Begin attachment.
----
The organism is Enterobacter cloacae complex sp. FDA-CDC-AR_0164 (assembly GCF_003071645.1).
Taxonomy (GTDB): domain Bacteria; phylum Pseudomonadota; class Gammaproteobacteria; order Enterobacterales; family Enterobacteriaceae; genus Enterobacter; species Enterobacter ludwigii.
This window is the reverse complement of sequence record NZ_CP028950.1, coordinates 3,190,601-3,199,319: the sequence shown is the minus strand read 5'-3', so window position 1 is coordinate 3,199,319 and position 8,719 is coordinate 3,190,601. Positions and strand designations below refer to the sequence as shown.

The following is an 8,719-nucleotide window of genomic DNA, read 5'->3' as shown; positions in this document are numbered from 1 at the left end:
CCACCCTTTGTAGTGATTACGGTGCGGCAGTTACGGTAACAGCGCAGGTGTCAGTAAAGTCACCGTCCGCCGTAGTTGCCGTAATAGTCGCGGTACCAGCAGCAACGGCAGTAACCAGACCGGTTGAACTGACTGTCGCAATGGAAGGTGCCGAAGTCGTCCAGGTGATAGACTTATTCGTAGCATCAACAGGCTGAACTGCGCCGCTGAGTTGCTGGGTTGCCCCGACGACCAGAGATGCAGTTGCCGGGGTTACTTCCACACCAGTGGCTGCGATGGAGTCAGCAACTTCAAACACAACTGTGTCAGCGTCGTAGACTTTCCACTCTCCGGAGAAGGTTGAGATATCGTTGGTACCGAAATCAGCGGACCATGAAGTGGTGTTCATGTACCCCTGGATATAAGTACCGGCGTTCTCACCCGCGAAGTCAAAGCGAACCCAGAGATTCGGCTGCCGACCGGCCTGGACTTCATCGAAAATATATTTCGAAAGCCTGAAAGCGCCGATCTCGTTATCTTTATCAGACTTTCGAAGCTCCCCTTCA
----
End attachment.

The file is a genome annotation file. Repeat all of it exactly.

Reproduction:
The organism is Enterobacter cloacae complex sp. FDA-CDC-AR_0164 (assembly GCF_003071645.1).
Taxonomy (GTDB): domain Bacteria; phylum Pseudomonadota; class Gammaproteobacteria; order Enterobacterales; family Enterobacteriaceae; genus Enterobacter; species Enterobacter ludwigii.
This window is the reverse complement of sequence record NZ_CP028950.1, coordinates 3,190,601-3,199,319: the sequence shown is the minus strand read 5'-3', so window position 1 is coordinate 3,199,319 and position 8,719 is coordinate 3,190,601. Positions and strand designations below refer to the sequence as shown.

The following is an 8,719-nucleotide window of genomic DNA, read 5'->3' as shown; positions in this document are numbered from 1 at the left end:
CCACCCTTTGTAGTGATTACGGTGCGGCAGTTACGGTAACAGCGCAGGTGTCAGTAAAGTCACCGTCCGCCGTAGTTGCCGTAATAGTCGCGGTACCAGCAGCAACGGCAGTAACCAGACCGGTTGAACTGACTGTCGCAATGGAAGGTGCCGAAGTCGTCCAGGTGATAGACTTATTCGTAGCATCAACAGGCTGAACTGCGCCGCTGAGTTGCTGGGTTGCCCCGACGACCAGAGATGCAGTTGCCGGGGTTACTTCCACACCAGTGGCTGCGATGGAGTCAGCAACTTCAAACACAACTGTGTCAGCGTCGTAGACTTTCCACTCTCCGGAGAAGGTTGAGATATCGTTGGTACCGAAATCAGCGGACCATGAAGTGGTGTTCATGTACCCCTGGATATAAGTACCGGCGTTCTCACCCGCGAAGTCAAAGCGAACCCAGAGATTCGGCTGCCGACCGGCCTGGACTTCATCGAAAATATATTTCGAAAGCCTGAAAGCGCCGATCTCGTTATCTTTATCAGACTTTCGAAGCTCCCCTTCA